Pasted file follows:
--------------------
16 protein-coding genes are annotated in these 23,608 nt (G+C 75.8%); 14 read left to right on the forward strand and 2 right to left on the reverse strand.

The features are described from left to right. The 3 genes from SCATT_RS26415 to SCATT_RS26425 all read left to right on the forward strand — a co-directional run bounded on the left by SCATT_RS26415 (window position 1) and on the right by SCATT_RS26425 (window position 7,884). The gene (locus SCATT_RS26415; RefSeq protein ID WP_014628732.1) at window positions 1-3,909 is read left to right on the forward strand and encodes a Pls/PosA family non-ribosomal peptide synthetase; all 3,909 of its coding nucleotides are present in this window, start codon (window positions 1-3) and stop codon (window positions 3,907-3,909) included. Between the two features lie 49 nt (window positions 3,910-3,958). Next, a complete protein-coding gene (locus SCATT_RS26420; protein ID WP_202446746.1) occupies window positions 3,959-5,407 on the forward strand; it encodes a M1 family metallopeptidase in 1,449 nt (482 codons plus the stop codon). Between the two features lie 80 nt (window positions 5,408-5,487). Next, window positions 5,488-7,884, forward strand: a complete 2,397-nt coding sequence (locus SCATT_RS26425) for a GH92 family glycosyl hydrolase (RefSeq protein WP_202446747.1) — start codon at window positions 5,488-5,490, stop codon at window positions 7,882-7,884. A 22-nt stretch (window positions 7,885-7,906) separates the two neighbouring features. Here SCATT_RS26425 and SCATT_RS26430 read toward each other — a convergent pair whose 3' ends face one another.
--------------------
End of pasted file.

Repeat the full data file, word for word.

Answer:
16 protein-coding genes are annotated in these 23,608 nt (G+C 75.8%); 14 read left to right on the forward strand and 2 right to left on the reverse strand.

The features are described from left to right. The 3 genes from SCATT_RS26415 to SCATT_RS26425 all read left to right on the forward strand — a co-directional run bounded on the left by SCATT_RS26415 (window position 1) and on the right by SCATT_RS26425 (window position 7,884). The gene (locus SCATT_RS26415; RefSeq protein ID WP_014628732.1) at window positions 1-3,909 is read left to right on the forward strand and encodes a Pls/PosA family non-ribosomal peptide synthetase; all 3,909 of its coding nucleotides are present in this window, start codon (window positions 1-3) and stop codon (window positions 3,907-3,909) included. Between the two features lie 49 nt (window positions 3,910-3,958). Next, a complete protein-coding gene (locus SCATT_RS26420; protein ID WP_202446746.1) occupies window positions 3,959-5,407 on the forward strand; it encodes a M1 family metallopeptidase in 1,449 nt (482 codons plus the stop codon). Between the two features lie 80 nt (window positions 5,408-5,487). Next, window positions 5,488-7,884, forward strand: a complete 2,397-nt coding sequence (locus SCATT_RS26425) for a GH92 family glycosyl hydrolase (RefSeq protein WP_202446747.1) — start codon at window positions 5,488-5,490, stop codon at window positions 7,882-7,884. A 22-nt stretch (window positions 7,885-7,906) separates the two neighbouring features. Here SCATT_RS26425 and SCATT_RS26430 read toward each other — a convergent pair whose 3' ends face one another.